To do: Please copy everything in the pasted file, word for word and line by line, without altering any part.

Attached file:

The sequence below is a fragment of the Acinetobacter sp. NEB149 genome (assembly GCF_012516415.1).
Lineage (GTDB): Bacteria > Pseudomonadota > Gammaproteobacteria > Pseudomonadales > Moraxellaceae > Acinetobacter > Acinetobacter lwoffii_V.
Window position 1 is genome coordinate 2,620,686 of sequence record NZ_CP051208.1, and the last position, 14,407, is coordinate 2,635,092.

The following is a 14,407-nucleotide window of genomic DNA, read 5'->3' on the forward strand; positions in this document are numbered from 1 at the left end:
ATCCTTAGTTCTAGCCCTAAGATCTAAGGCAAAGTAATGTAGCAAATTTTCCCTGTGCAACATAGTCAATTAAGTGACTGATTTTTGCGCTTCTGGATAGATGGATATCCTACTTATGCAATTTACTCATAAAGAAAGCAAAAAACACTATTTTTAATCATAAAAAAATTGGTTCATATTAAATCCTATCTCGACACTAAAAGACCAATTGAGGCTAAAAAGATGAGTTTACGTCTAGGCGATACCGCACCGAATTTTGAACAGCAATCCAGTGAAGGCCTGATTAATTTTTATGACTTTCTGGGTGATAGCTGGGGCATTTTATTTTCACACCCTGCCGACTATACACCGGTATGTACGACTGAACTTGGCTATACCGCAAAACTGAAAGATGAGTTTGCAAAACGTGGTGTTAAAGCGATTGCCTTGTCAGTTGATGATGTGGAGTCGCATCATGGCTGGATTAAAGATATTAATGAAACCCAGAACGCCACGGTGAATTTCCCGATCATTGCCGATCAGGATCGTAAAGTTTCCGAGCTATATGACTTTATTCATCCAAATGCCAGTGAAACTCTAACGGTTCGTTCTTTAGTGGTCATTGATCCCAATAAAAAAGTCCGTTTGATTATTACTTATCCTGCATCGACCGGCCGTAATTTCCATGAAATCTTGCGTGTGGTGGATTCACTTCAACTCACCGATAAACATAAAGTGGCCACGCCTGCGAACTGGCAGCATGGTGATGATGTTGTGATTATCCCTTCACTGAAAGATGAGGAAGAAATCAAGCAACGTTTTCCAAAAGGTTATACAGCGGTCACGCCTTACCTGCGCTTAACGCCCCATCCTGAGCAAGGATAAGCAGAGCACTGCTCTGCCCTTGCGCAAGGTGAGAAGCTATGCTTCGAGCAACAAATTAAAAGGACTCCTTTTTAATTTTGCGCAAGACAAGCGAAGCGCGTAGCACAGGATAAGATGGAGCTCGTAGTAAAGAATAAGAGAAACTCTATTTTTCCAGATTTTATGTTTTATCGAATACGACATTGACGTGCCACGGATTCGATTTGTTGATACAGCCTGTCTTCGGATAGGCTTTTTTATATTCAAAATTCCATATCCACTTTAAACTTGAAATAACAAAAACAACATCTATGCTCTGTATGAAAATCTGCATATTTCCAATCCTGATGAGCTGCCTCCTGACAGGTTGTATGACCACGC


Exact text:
The sequence below is a fragment of the Acinetobacter sp. NEB149 genome (assembly GCF_012516415.1).
Lineage (GTDB): Bacteria > Pseudomonadota > Gammaproteobacteria > Pseudomonadales > Moraxellaceae > Acinetobacter > Acinetobacter lwoffii_V.
Window position 1 is genome coordinate 2,620,686 of sequence record NZ_CP051208.1, and the last position, 14,407, is coordinate 2,635,092.

The following is a 14,407-nucleotide window of genomic DNA, read 5'->3' on the forward strand; positions in this document are numbered from 1 at the left end:
ATCCTTAGTTCTAGCCCTAAGATCTAAGGCAAAGTAATGTAGCAAATTTTCCCTGTGCAACATAGTCAATTAAGTGACTGATTTTTGCGCTTCTGGATAGATGGATATCCTACTTATGCAATTTACTCATAAAGAAAGCAAAAAACACTATTTTTAATCATAAAAAAATTGGTTCATATTAAATCCTATCTCGACACTAAAAGACCAATTGAGGCTAAAAAGATGAGTTTACGTCTAGGCGATACCGCACCGAATTTTGAACAGCAATCCAGTGAAGGCCTGATTAATTTTTATGACTTTCTGGGTGATAGCTGGGGCATTTTATTTTCACACCCTGCCGACTATACACCGGTATGTACGACTGAACTTGGCTATACCGCAAAACTGAAAGATGAGTTTGCAAAACGTGGTGTTAAAGCGATTGCCTTGTCAGTTGATGATGTGGAGTCGCATCATGGCTGGATTAAAGATATTAATGAAACCCAGAACGCCACGGTGAATTTCCCGATCATTGCCGATCAGGATCGTAAAGTTTCCGAGCTATATGACTTTATTCATCCAAATGCCAGTGAAACTCTAACGGTTCGTTCTTTAGTGGTCATTGATCCCAATAAAAAAGTCCGTTTGATTATTACTTATCCTGCATCGACCGGCCGTAATTTCCATGAAATCTTGCGTGTGGTGGATTCACTTCAACTCACCGATAAACATAAAGTGGCCACGCCTGCGAACTGGCAGCATGGTGATGATGTTGTGATTATCCCTTCACTGAAAGATGAGGAAGAAATCAAGCAACGTTTTCCAAAAGGTTATACAGCGGTCACGCCTTACCTGCGCTTAACGCCCCATCCTGAGCAAGGATAAGCAGAGCACTGCTCTGCCCTTGCGCAAGGTGAGAAGCTATGCTTCGAGCAACAAATTAAAAGGACTCCTTTTTAATTTTGCGCAAGACAAGCGAAGCGCGTAGCACAGGATAAGATGGAGCTCGTAGTAAAGAATAAGAGAAACTCTATTTTTCCAGATTTTATGTTTTATCGAATACGACATTGACGTGCCACGGATTCGATTTGTTGATACAGCCTGTCTTCGGATAGGCTTTTTTATATTCAAAATTCCATATCCACTTTAAACTTGAAATAACAAAAACAACATCTATGCTCTGTATGAAAATCTGCATATTTCCAATCCTGATGAGCTGCCTCCTGACAGGTTGTATGACCACGC